Torn between two amps

I would like to use two different amps, but not at the same time. My Cary Rocket 88 sounds better with CD's and my custom OTL amp sounds better with vinyl. I am not sure the best way to hook these up in my system. I do not want to be switching I/C's and speaker cables every time I want to change source.

This is what I thought of but not sure it's the best way;

1.) I did a quick check on the web and saw a Bryston speaker switch box. Thinking I could run the speaker cables to the box and then back out to each amp. (this scares me a bit as who knows what damage can be done if both amps get turned on accidently and/ or speaker A & B buttons get pushed in at the same time ).

2.) Get an interconnect Y adaptor connecting the pre out to each amp.

Will either of the above degrade the sound?

Anyone know a better way to do this?
you may not want to hear this but how about selling both and getting a better OTL?

Or maybe sell the Cary and upgrade wire with the money

to my way of thinking, I like vinyl so much better than digital I would honor it first...

but then I am a bit of a purist and do not like switch boxes and y connectors...

good luck
I would stay away from switch boxes, I have never seen any that were not audible. Y connectors are better but if you only have one pair of speakers you have to change their connections. I would look at my CD playback chain as when an amp has been better on one of my sources it has been better on the other, if the OTL is better on vinyl where does it fall down on CD?
I agree with Stan. I'll add that the effects of a y-connector arrangement will be highly dependent on the output impedance of the preamp. The lower it is the better.

The preamp will see a load impedance that is equal to the product (multiplication) of the input impedances of the two power amps, divided by the sum of those two input impedances. If the two power amps have equal input impedances, that corresponds to a combined impedance of 1/2 of the input impedance of each amp.

That combined impedance should be at least ten times (and very preferably 20 times) greater than the output impedance of the preamp at the frequency at which that output impedance is greatest (which is likely to be 20Hz, unless the preamp has a dc coupled output, meaning no capacitor in series with its output).

Also, the capacitances of the cables running to each amp will sum together and possibly introduce some amount of upper treble rolloff, if the capacitance per unit length of the cables is high and the cables are long and the preamp output impedance at high frequencies is high.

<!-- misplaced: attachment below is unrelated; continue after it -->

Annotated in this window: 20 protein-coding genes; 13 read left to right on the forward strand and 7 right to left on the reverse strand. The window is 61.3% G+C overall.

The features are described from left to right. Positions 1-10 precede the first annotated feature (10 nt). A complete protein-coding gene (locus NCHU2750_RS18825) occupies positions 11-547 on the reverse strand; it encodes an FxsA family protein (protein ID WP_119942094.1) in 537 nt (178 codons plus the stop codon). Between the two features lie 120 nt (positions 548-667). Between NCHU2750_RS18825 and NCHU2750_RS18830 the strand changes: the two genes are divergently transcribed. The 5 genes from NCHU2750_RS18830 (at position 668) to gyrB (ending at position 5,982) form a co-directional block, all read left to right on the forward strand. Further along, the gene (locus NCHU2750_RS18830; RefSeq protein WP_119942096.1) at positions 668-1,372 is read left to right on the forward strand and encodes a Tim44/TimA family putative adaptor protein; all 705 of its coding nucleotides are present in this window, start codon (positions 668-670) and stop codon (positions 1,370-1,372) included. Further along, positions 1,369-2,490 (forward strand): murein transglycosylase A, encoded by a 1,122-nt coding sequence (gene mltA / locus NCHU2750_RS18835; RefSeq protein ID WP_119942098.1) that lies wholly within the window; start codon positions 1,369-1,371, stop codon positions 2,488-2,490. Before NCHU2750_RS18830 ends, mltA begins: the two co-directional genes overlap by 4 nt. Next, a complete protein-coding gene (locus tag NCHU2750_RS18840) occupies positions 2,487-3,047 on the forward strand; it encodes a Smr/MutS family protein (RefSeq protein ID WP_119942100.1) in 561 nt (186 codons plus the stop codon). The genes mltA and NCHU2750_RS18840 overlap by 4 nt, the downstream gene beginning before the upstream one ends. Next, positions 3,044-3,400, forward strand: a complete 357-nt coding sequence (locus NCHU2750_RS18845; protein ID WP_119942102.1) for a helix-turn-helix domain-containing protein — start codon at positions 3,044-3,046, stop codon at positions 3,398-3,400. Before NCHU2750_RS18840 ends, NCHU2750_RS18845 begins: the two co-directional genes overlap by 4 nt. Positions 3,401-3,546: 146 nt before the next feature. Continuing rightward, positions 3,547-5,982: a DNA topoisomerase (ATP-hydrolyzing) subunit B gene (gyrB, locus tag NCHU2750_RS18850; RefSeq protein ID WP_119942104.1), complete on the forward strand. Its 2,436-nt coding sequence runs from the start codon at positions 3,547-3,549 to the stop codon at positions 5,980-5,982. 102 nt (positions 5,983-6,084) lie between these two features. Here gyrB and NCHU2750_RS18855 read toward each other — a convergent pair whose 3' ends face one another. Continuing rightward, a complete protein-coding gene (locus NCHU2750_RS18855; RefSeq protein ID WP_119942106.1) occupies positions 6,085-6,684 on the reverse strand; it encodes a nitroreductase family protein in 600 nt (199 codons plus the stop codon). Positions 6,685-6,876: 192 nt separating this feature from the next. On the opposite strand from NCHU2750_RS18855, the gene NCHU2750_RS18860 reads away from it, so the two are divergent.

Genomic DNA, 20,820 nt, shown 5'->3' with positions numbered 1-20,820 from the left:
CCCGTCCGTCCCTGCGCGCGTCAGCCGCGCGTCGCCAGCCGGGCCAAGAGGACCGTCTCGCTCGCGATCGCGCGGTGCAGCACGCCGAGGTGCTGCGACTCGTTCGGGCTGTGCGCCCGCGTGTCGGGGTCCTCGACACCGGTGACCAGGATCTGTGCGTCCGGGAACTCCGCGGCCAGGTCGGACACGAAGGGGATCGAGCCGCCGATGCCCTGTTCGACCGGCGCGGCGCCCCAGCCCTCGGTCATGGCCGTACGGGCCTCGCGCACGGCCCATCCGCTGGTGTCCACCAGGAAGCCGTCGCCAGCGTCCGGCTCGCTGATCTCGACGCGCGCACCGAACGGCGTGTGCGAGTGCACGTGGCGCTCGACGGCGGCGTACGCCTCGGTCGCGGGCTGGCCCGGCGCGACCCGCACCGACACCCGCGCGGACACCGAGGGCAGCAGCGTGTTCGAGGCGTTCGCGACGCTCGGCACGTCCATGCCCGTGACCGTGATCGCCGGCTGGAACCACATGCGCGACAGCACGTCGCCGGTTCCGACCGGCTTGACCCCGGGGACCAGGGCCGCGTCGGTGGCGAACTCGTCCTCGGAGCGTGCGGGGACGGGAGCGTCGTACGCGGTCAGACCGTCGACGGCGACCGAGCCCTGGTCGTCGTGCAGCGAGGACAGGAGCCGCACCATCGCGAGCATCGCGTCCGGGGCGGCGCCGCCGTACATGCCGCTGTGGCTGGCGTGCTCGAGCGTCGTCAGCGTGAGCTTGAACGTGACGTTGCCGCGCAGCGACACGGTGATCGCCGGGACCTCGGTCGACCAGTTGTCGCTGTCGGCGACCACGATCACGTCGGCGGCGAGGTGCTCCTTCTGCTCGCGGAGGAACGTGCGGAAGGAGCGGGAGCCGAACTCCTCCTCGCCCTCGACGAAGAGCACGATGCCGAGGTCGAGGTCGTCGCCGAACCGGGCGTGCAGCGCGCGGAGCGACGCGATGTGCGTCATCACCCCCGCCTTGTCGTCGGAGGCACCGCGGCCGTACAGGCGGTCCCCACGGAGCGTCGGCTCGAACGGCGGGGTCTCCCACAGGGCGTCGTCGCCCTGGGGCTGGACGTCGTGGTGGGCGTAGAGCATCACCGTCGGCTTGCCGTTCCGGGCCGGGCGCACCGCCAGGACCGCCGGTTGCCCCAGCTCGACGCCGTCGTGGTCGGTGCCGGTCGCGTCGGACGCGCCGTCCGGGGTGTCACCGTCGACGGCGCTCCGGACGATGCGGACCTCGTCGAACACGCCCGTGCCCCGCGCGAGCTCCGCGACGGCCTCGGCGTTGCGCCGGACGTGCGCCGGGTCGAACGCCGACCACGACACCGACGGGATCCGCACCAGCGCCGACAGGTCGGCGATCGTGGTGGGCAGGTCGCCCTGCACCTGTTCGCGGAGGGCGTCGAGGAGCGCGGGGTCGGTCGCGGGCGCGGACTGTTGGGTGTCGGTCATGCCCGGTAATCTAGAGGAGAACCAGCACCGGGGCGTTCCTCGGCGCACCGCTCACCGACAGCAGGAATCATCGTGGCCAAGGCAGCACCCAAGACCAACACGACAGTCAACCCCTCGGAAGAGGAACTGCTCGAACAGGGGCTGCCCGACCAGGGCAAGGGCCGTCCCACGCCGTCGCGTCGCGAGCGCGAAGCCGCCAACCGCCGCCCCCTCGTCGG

-- Al
Consider a patch bay. You will need to plug and unplug but it is allot easier.

One could buy another pair of speakers and too.

The overlooked item here is both amps are tube amps.

These switch boxes, such as the Niles or some others do not place a load onto the B amp. Only on the A side.

Meaning neither amp should be energized if no direct connectivity is made to an existing speaker load.

Thus somehting like the Niles unit I investigated recently by talking to Niles support dept. will work, but each amp will ahve to be turned on only after the switch box has selected the amp to be used. the former amp of course must be switched off, prior to making the swap too.... as recommended by Niles.

Niles supp also said this consideration is not nearly so critical as with SS amps.

the 'purist' factors are always going to be in play around here. the real question is what's more important to you now?

Some possible subjectively apprent loss in audio quality, which has yet to be determined, or that ease of use aspect

For about $100 and two more short pairs of speaker cables, you'll find out. Do look at the Niles SP1 however.

i doubt the actual possible loss will be quite so serious that you'd trash or resell the item though... but you could of course and wind up with some exp and no terrible financial short fall.
Neither amp should be energized if no direct connectivity is made to an existing speaker load.
Excellent point, Jim. A tube amp, or at least a tube amp that has an output transformer, should never be operated without a speaker load.

I believe, though, that that may not apply to an OTL. But as a matter of good practice, and not taking any undue chances, I would avoid doing so anyway.

Best regards,
-- Al
Speaker switches and tube amps sound like an accident waiting to happen in my opinion.
Enough said. Bad idea. I think I was enjoying some Knob Creek when I posted this. I'll probably just hang onto both amps and rotate them from time to time. I've been listening to mostly vinyl for the last 12-18 months anyway. Thanks guy's for your input.